Hands-On with Samsung's Galaxy S Phones for the US
Hands-on with the new Samsung Galaxy S series phone, including the Captivate for AT&T, Fascinate for Verizon, Epic 4G for Sprint, and Vibrant for T-Mobile.
Announced over the past few days, Samsung on Tuesday officially unveiled the Galaxy S series of high-end Android phones for the US market at a press event in NYC: the Captivate for AT&T, the Epic 4G for Sprint, the Vibrant for T-Mobile, and the Fascinate for Verizon.
It's unprecedented for a manufacturer to launch a high-profile phone for all four major US cell phone carriers at the same time. Sure, some phones like the RAZR made it to all carriers, but it took a while. And while these four phones do have differences, a close examination reveals enough similarities to make the Galaxy S heritage clear. They may not be identical quadruplets, but fraternal, perhaps.
The Vibrant for T-Mobile will ship first - in July - followed by the models for other carriers "in the coming months". That makes sense, since the Vibrant is the US model most like the Galaxy S model for international markets.
All four phones sport a huge 4-inch "Super AMOLED" display, which is a fancy way of saying Samsung's latest generation of OLED displays. (Unlike most other manufacturers, Samsung does actually make it own display components, which gives them a distinct advantage.) It's big and gorgeous. Samsung claims 30% better color reproduction compared to LCD and a 50,000:1 contrast ratio. Indeed, colors are amazingly saturated and really pop.
The other key feature shared by all four models is the 1GHz "Hummingbird" Cortex A8 processor. This should offer impressive speed. Together with the phone's GPU capabilities, it can encode and decode 720p video at 30 frames per second, meaning HD video can be captured and displayed smoothly.
All Galaxy S phones are remarkably thin and light. They're also all plastic, which combined with the light weight, makes them feel a bit "cheap", at least compared to some competing phones that are clad in more metal and glass. But that's not to say the Galaxy S phones feel poorly-built; quite the opposite, they feel well-made.
The Galaxy S phones for the US all have a row of four touch keys below the display. That's not unusual, but we'd much prefer physical keys. Unfortunately, all four US models lack the one big physical key on the front of the international Galaxy S; it's a frustrating omission.
Also on the hardware side, all four have Bluetooth 3.0, a first in the US. They also sport Wi-Fi 802.11n plus DLNA for streaming HD video to your HD TV wirelessly. You'll also find a memory card slot and GPS navigation on all four, plus a six-axis motion sensor, enabling advanced motion-based gaming.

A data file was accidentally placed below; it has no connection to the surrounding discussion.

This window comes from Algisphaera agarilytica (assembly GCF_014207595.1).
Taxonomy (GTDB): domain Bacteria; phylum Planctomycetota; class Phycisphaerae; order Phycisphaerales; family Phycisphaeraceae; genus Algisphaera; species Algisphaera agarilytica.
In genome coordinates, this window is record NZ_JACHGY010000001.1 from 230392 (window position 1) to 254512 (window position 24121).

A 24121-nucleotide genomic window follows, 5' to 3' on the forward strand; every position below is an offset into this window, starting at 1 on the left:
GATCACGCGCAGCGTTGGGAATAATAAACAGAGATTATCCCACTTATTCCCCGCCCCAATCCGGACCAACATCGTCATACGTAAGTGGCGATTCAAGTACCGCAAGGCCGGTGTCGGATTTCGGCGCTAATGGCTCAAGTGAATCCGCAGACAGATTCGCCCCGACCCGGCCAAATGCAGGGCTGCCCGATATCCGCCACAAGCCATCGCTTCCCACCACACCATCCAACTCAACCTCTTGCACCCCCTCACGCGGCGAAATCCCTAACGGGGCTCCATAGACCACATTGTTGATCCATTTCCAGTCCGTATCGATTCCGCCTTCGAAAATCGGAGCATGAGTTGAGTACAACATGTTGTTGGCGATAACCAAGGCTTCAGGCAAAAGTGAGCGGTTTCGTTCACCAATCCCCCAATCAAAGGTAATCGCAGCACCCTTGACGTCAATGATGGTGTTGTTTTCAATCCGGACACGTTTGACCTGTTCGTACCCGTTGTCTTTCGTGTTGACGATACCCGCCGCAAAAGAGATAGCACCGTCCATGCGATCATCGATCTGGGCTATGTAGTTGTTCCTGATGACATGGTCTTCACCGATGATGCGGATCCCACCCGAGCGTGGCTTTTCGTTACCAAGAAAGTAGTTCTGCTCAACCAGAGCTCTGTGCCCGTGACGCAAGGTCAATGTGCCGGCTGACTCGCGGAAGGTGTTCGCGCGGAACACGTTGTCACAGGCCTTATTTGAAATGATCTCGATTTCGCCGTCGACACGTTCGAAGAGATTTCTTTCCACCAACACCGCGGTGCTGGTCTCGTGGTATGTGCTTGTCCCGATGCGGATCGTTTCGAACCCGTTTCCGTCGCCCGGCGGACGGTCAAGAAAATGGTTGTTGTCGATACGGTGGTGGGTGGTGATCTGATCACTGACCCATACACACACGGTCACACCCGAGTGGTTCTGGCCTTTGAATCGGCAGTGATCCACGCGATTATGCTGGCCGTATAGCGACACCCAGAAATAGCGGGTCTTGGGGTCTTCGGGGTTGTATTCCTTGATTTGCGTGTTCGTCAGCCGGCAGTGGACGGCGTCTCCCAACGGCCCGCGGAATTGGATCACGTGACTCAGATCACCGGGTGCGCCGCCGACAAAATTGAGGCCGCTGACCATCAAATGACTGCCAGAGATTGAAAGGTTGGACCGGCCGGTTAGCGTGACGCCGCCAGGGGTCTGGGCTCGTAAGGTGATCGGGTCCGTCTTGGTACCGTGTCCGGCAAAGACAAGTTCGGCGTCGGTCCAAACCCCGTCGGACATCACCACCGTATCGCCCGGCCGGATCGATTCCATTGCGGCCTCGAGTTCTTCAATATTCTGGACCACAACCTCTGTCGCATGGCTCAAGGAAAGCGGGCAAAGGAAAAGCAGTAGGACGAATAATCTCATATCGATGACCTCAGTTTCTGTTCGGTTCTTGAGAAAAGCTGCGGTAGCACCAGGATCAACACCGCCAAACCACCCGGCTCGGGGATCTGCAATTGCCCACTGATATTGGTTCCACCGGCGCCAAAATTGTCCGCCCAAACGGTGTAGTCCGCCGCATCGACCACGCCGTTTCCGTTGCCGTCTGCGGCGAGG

All include standard connectors on the top, including a 3.5mm audio jack for your favorite headphones, and a micro-USB jack for charging and transferring data.
All include a 5-megapixel auto-focus camera. Not all include an LED flash or dedicated camera button. However, they do all include Samsung's most advanced camera software to date. It's easy to use and has every feature you can imagine plus the kitchen sink, including touch-to-focus, face detection, smile detection, and blink detection, where you pose for a self-portrait, blink when you're ready, and it takes the photo a second later. There's also an advanced automatic panorama mode where you just press once to start the panorama, then sweep the camera to the right. As you sweep, a big green box and yellow arrows help you line up the next photo, but as soon as it's lined up, it automatically takes the photo and you just keep moving the phone to take the whole panorama. When it's done, it stitches them all together for you.
All Galaxy S phones run Android 2.1 from day one, and are upgradeable to the brand-new Android 2.2 OS software from Google. They all sport Samsung's interface customizations on top of Android, which include some social-networking widgets and a main menu with pages of icons that you swipe side-to-side exactly like an iPhone. Each model has its own unique unlock screen. The Vibrant has a very cute one where you put a puzzle piece in place to unlock it. Most other parts of the interface seem to be relatively standard Android.
Of the four, the Vibrant for T-Mobile is most like the Galaxy S for international markets. The design is nearly identical; it looks very much like an iPhone from the front, has a very thin profile, and a little lump across the bottom of the back. The only real difference is the layout of buttons below the display. It has 16 GB of built-in memory, plus the memory card slot.
Really, the Vibrant is just the Galaxy S for T-Mobile USA, so we'll use that as a baseline to discuss what's different about the other US models.
The Fascinate for Verizon is very much like the Vibrant. The design is similar, but just a tad larger in all dimensions. Not by much, but just enough to be noticeable without measuring. There's no lump on the back, though; it's a very smooth, rounded phone.
Like the Palm Pre, Verizon will offer a mobile hot-spot service with the Fascinate, meaning you can use the Fascinate as a Wi-Fi hot-spot for another device - such as your laptop - to get on the Internet using the Verizon network. Sprint will offer the same service on its Galaxy S, the Epic 4G. The Vibrant and Captivate won't get that feature, but that seems to be a function of which carriers are comfortable offering that service.